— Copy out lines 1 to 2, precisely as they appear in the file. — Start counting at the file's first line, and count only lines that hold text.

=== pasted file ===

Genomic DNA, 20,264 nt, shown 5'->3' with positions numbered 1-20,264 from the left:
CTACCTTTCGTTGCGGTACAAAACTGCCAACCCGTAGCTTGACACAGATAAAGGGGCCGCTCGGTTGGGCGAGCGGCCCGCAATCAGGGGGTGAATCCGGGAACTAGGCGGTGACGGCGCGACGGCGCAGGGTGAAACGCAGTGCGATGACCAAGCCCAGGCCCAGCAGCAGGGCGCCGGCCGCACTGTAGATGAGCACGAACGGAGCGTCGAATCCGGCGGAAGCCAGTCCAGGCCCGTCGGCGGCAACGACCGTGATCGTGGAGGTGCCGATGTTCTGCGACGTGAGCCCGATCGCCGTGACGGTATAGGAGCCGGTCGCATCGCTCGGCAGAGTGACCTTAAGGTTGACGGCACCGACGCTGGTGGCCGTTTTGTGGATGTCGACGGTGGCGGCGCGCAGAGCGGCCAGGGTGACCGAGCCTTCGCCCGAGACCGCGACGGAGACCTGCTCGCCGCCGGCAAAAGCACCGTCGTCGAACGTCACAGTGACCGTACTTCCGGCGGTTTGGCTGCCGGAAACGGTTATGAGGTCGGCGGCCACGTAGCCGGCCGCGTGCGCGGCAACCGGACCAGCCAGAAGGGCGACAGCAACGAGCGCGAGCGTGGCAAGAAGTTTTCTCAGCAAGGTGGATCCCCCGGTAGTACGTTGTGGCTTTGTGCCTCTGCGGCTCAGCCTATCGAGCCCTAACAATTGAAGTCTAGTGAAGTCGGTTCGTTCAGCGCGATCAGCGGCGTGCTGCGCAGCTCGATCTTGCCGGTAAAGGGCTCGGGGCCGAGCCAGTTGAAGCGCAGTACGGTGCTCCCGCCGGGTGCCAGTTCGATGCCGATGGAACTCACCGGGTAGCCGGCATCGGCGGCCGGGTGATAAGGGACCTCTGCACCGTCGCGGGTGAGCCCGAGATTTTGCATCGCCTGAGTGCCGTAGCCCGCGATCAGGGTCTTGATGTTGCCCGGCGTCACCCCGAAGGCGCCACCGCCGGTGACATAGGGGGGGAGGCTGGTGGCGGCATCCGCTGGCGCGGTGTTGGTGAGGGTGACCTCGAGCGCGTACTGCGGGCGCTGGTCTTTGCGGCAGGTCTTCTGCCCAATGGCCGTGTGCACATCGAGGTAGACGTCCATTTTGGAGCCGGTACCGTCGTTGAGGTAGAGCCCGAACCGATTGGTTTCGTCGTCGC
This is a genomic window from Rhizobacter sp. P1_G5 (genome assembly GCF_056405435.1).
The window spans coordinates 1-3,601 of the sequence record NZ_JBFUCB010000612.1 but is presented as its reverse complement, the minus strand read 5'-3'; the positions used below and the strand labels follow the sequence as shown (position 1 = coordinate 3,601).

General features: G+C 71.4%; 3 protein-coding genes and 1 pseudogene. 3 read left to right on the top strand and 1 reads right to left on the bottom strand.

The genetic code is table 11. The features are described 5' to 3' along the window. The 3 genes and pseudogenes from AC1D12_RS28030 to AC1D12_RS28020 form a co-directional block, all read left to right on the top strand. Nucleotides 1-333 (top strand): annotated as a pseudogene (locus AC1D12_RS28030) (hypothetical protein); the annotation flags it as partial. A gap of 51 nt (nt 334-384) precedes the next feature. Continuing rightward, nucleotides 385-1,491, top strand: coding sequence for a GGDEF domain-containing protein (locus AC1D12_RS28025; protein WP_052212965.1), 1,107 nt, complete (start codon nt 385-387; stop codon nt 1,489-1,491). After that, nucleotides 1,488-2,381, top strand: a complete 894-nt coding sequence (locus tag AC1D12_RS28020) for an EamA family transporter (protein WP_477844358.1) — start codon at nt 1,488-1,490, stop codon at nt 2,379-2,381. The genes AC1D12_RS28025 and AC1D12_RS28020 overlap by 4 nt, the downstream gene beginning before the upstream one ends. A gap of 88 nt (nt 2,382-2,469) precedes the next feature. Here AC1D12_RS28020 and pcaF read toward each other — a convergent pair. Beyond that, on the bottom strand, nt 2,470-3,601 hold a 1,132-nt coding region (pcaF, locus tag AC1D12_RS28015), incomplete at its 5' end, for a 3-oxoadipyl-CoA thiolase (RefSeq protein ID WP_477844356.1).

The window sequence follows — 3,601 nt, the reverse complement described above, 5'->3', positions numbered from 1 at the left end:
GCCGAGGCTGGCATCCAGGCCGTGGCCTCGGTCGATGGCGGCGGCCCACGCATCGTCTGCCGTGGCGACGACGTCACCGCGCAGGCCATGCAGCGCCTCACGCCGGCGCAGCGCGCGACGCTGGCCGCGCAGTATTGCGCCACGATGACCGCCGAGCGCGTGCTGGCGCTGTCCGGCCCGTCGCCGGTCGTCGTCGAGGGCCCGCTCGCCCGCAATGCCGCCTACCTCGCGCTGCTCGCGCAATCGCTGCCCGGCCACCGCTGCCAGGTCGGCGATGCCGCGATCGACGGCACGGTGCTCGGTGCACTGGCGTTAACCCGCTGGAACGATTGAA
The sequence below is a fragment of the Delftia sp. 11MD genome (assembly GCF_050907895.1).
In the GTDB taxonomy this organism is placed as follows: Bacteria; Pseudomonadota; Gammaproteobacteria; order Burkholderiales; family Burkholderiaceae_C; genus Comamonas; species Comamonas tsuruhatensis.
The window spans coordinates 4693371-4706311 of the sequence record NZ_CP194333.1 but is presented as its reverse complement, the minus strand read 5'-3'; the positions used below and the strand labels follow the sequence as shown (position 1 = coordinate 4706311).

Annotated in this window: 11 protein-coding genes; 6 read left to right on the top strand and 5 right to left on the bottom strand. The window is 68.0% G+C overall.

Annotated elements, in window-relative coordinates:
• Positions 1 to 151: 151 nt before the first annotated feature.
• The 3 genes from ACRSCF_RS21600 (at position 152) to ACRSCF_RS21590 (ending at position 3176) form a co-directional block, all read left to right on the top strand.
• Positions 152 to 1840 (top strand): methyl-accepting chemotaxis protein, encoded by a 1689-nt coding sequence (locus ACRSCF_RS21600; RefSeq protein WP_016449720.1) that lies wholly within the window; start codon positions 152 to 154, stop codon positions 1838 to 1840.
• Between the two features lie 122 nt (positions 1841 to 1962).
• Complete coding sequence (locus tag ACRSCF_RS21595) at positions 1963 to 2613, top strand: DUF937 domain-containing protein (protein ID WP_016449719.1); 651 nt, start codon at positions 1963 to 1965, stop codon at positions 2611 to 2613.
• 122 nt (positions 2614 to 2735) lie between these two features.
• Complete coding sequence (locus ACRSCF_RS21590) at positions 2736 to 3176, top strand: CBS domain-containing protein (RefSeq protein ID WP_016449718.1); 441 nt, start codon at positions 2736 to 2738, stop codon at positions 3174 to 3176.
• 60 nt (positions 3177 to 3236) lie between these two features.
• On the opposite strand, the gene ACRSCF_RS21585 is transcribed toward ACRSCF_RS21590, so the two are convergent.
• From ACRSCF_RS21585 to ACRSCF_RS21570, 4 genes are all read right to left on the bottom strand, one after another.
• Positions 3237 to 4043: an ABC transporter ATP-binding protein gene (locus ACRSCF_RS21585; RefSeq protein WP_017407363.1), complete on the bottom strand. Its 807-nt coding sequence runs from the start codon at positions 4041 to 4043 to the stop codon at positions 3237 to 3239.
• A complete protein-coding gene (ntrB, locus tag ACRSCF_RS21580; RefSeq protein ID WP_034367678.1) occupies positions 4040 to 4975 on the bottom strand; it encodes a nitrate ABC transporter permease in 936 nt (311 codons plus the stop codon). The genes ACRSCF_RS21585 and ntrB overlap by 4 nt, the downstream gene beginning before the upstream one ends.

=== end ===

Genomic DNA, 20,264 nt, shown 5'->3' with positions numbered 1-20,264 from the left:
CTACCTTTCGTTGCGGTACAAAACTGCCAACCCGTAGCTTGACACAGATAAAGGGGCCGCTCGGTTGGGCGAGCGGCCCGCAATCAGGGGGTGAATCCGGGAACTAGGCGGTGACGGCGCGACGGCGCAGGGTGAAACGCAGTGCGATGACCAAGCCCAGGCCCAGCAGCAGGGCGCCGGCCGCACTGTAGATGAGCACGAACGGAGCGTCGAATCCGGCGGAAGCCAGTCCAGGCCCGTCGGCGGCAACGACCGTGATCGTGGAGGTGCCGATGTTCTGCGACGTGAGCCCGATCGCCGTGACGGTATAGGAGCCGGTCGCATCGCTCGGCAGAGTGACCTTAAGGTTGACGGCACCGACGCTGGTGGCCGTTTTGTGGATGTCGACGGTGGCGGCGCGCAGAGCGGCCAGGGTGACCGAGCCTTCGCCCGAGACCGCGACGGAGACCTGCTCGCCGCCGGCAAAAGCACCGTCGTCGAACGTCACAGTGACCGTACTTCCGGCGGTTTGGCTGCCGGAAACGGTTATGAGGTCGGCGGCCACGTAGCCGGCCGCGTGCGCGGCAACCGGACCAGCCAGAAGGGCGACAGCAACGAGCGCGAGCGTGGCAAGAAGTTTTCTCAGCAAGGTGGATCCCCCGGTAGTACGTTGTGGCTTTGTGCCTCTGCGGCTCAGCCTATCGAGCCCTAACAATTGAAGTCTAGTGAAGTCGGTTCGTTCAGCGCGATCAGCGGCGTGCTGCGCAGCTCGATCTTGCCGGTAAAGGGCTCGGGGCCGAGCCAGTTGAAGCGCAGTACGGTGCTCCCGCCGGGTGCCAGTTCGATGCCGATGGAACTCACCGGGTAGCCGGCATCGGCGGCCGGGTGATAAGGGACCTCTGCACCGTCGCGGGTGAGCCCGAGATTTTGCATCGCCTGAGTGCCGTAGCCCGCGATCAGGGTCTTGATGTTGCCCGGCGTCACCCCGAAGGCGCCACCGCCGGTGACATAGGGGGGGAGGCTGGTGGCGGCATCCGCTGGCGCGGTGTTGGTGAGGGTGACCTCGAGCGCGTACTGCGGGCGCTGGTCTTTGCGGCAGGTCTTCTGCCCAATGGCCGTGTGCACATCGAGGTAGACGTCCATTTTGGAGCCGGTACCGTCGTTGAGGTAGAGCCCGAACCGATTGGTTTCGTCGTCGC